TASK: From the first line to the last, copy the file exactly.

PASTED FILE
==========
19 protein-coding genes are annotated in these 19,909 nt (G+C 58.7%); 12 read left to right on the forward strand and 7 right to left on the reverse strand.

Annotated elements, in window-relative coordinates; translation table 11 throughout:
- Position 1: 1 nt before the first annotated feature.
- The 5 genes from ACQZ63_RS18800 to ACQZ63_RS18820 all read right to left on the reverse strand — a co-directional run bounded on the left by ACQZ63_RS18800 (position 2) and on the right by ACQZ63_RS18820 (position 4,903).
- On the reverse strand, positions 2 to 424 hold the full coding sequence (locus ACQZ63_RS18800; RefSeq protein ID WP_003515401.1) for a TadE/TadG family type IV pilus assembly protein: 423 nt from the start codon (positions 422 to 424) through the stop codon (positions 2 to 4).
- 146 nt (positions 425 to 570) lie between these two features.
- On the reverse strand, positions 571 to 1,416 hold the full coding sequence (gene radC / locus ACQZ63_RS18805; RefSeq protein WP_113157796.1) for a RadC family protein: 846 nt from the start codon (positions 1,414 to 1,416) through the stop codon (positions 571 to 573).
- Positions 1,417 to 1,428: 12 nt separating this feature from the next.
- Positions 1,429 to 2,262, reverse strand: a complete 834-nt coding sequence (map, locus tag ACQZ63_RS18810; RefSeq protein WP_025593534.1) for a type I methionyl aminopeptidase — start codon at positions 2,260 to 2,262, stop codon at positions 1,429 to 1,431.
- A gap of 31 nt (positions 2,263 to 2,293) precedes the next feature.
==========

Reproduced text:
19 protein-coding genes are annotated in these 19,909 nt (G+C 58.7%); 12 read left to right on the forward strand and 7 right to left on the reverse strand.

Annotated elements, in window-relative coordinates; translation table 11 throughout:
- Position 1: 1 nt before the first annotated feature.
- The 5 genes from ACQZ63_RS18800 to ACQZ63_RS18820 all read right to left on the reverse strand — a co-directional run bounded on the left by ACQZ63_RS18800 (position 2) and on the right by ACQZ63_RS18820 (position 4,903).
- On the reverse strand, positions 2 to 424 hold the full coding sequence (locus ACQZ63_RS18800; RefSeq protein ID WP_003515401.1) for a TadE/TadG family type IV pilus assembly protein: 423 nt from the start codon (positions 422 to 424) through the stop codon (positions 2 to 4).
- 146 nt (positions 425 to 570) lie between these two features.
- On the reverse strand, positions 571 to 1,416 hold the full coding sequence (gene radC / locus ACQZ63_RS18805; RefSeq protein WP_113157796.1) for a RadC family protein: 846 nt from the start codon (positions 1,414 to 1,416) through the stop codon (positions 571 to 573).
- Positions 1,417 to 1,428: 12 nt separating this feature from the next.
- Positions 1,429 to 2,262, reverse strand: a complete 834-nt coding sequence (map, locus tag ACQZ63_RS18810; RefSeq protein WP_025593534.1) for a type I methionyl aminopeptidase — start codon at positions 2,260 to 2,262, stop codon at positions 1,429 to 1,431.
- A gap of 31 nt (positions 2,263 to 2,293) precedes the next feature.